Smart TVs generally offer a closed, carefully tailored software experience that simplifies day-to-day use for average consumers.
A prominent feature on smart TVs is screen mirroring, which duplicates your computer screen to your TV without a cable.
But can your smart TV get a virus from screen mirroring if the computer is infected?
A smart TV can’t get a virus from screen mirroring. The TV screen is only duplicating what’s shown on the primary device, and data files are not being sent to your smart TV. Additionally, viruses on computers can only attack Windows or macOS devices and cannot infect your smart TV.
Read on to learn how screen mirroring works and why a virus from your computer can’t abuse it to infect your TV. I’ll also explain whether smart TVs can get a virus in the first place, how to know if your smart TV has one, and how to remove a virus from your smart TV.
How Screen Mirroring Works
Although wired screen mirroring solutions exist, we’ll focus on what came with your smart TV built-in.
Screen mirroring records all video and audio that’s happening on your computer, tablet, or phone.
It then sends that record to your TV, usually via WiFi.
It’s then played back in real-time with a small but noticeable delay.
Moreover, screen mirroring doesn’t even require an Internet connection.
However, your smart TV and the device you’re mirroring must be on the same local area network.
Screen mirroring is a useful, safe, and meaningful way to display PowerPoint presentations, videos, and other content on a larger screen.
It’s perfect for classrooms and conferences because it means you don’t have to deal with long and pesky HDMI cables.
Since screen mirroring is typically done over WiFi, your network holds all responsibility.
This function won’t affect the security of your local IoT (Internet of Things) because your smart TV is already connected to your network.
So, if a hacker attacks your network successfully, they already have free access to your smart TV.
Screen mirroring won’t change anything.
Can a Smart TV Get a Virus?
Although unlikely, a smart TV can get a virus. If you insert a USB that has been infected with a virus that can attack smart TV firmware or if you download malware from the Internet, your smart TV may get compromised.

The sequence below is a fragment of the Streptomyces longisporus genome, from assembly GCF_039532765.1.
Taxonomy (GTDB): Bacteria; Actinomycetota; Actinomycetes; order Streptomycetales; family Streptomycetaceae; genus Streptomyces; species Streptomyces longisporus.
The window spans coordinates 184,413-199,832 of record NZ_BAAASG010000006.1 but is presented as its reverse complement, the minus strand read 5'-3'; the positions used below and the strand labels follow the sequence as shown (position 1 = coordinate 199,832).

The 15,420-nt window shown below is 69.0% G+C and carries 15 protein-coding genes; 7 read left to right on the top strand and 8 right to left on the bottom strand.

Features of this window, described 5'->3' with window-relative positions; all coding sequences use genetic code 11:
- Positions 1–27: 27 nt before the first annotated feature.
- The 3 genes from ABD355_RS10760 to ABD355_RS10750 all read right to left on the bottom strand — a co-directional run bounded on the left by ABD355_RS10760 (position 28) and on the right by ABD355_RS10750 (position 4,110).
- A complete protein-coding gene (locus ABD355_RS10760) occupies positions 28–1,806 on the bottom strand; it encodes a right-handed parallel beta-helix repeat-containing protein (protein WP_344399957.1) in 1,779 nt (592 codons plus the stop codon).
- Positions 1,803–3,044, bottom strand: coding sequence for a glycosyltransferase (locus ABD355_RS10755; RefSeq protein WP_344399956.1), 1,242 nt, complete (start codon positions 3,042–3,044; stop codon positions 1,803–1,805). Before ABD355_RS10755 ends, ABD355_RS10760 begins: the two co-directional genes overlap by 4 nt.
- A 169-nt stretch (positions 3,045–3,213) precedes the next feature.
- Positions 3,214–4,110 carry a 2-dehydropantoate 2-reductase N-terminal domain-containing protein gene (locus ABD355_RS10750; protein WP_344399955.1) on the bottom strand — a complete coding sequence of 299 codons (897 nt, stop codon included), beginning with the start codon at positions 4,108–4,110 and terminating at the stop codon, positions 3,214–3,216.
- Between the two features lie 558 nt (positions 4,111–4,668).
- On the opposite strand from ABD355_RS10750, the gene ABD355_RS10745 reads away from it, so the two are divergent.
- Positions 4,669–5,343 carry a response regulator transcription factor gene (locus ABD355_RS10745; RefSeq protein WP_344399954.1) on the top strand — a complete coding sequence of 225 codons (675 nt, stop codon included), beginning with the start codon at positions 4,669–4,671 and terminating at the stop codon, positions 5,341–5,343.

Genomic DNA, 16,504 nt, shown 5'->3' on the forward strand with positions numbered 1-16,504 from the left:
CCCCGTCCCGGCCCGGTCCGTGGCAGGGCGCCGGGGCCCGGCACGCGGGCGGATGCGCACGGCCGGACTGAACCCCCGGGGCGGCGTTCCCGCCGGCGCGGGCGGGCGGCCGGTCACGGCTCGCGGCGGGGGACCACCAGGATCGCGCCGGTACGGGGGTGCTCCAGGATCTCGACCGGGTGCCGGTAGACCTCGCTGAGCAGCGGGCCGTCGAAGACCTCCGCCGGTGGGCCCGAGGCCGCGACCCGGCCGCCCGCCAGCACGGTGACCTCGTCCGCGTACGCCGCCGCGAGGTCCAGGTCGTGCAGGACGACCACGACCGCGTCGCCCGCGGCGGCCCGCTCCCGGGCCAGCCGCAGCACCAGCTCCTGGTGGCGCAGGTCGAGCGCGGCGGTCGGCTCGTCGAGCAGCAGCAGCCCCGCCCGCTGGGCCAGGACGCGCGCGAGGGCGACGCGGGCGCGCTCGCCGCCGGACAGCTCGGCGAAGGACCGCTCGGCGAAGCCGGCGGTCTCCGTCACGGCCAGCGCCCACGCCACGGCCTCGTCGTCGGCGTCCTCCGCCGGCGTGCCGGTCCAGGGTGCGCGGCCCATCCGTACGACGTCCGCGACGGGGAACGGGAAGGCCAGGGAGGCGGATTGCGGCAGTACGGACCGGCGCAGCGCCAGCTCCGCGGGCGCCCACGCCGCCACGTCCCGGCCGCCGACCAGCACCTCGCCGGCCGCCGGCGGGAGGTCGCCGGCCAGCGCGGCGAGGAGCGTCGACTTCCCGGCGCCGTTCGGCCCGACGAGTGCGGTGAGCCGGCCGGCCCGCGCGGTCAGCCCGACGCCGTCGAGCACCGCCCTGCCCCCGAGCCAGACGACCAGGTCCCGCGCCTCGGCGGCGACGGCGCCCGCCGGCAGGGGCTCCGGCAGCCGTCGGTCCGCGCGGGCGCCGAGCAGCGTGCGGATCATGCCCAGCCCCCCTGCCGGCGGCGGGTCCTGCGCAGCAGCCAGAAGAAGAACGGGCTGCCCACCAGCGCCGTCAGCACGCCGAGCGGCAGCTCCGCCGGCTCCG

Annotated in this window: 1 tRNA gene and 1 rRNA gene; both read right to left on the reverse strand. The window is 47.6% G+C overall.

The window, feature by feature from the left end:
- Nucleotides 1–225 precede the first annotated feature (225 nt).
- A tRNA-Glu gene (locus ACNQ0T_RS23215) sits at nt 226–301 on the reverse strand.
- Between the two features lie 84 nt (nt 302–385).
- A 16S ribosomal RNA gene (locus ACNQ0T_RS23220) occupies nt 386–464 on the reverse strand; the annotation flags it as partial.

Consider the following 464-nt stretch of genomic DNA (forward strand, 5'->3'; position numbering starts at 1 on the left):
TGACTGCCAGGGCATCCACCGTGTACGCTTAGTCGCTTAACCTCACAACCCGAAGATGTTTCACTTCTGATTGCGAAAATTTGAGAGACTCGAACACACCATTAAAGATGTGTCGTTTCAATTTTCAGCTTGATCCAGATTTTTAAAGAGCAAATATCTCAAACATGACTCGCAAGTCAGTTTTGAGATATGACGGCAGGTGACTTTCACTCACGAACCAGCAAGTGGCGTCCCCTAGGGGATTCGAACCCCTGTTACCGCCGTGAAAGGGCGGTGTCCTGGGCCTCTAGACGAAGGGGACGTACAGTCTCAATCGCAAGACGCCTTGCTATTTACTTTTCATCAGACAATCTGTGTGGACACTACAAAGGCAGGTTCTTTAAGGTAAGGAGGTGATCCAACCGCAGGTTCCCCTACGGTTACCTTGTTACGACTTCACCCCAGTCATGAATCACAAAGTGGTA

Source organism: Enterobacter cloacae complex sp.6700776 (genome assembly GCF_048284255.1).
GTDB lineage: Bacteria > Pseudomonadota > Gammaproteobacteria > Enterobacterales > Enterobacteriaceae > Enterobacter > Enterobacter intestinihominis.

The general public wasn’t too concerned with smart TV viruses until Samsung tweeted about the issue a few years ago.
Samsung opened a can of worms with the tweet warning followers to scan their smart TVs for viruses.
Smart TVs have become a popular target of hacker groups since then.
Android TVs are more likely to get a virus than a smart TV with proprietary firmware.
This has nothing to do with Android TV security, though.
It’s simply because universal platforms are a more popular target for hackers.
Just think of all the viruses that attack Windows PCs.
Your smart TV can get a virus in two main ways, neither of which is related to screen mirroring.
An infected USB stick plugged into your smart TV can transfer malware onto the device.
Again, the virus has to be specific to the smart-tv in question.
A computer virus won’t do anything. That said, assuming you’re using your smart TV at home, infected USB flash drives aren’t a real concern.
The second and more common method your smart TV catches viruses is from the Internet.
Downloading files that aren’t on the TV’s official app store is a quick way to infect your smart TV.
If you tried downloading a movie onto your smart TV, but it never showed up in the TV’s video player, it was probably a virus.
Checking if Your Smart TV Has a Virus
If your smart TV plays more ads than usual, and if the ads have unusual or explicit content, you have a virus on your TV.
A slow, unresponsive interface that exhibits unexpected behavior is also an indicator of a virus.
Some smart TVs have a security scan feature, but there’s no guarantee that it’ll detect the virus.
The person who made the virus probably thought of that and found a way to bypass it.
Nonetheless, if you have a Samsung smart TV, you can run the Smart Security scanner to check for viruses:
- Press the Home button and open Settings.
- Go to System Manager.
- Select Smart Security.
- Press Scan.
- Wait for the scan to complete.
Removing a Virus From Smart TV
Although antiviruses for smart TVs exist, they’re not always easy to install.
You can sometimes find them on the app store.
However, some smart TVs need to install apps via a USB stick.
Since you probably don’t have any valuable data on your smart TV, it would instead be best to do a factory reset.
A factory reset deletes everything, including the virus.
You’ll lose any apps and files you downloaded to the smart TV, and it will also reset any preferences and settings you may have programmed.
Essentially, any changes you’ve made to your smart TV since buying it will disappear, so you’ll have to set up your preferences again.
You can check the manual that came with your smart TV to see how to do a factory reset.
Alternatively, you can look for the option in the TV’s settings.
Note that if a virus has attacked your smart TV through another device connected to the network, you’ll have to check that device too.
Install an antivirus program on both your smartphone and computer and run scans.
Factory reset all other smart devices attached to your home network as well, just to be safe.
Your smart TV can’t get a virus from screen mirroring.
Smart mirroring allows you to duplicate and reproduce your phone or computer screen.
The mirrored content never transfers to the smart TV’s storage drive.
However, this doesn’t mean that your smart TV is immune to viruses altogether.
A virus can attach itself to a music or video file. If you download something from the Internet and put it on your smart TV, the virus can attack the device.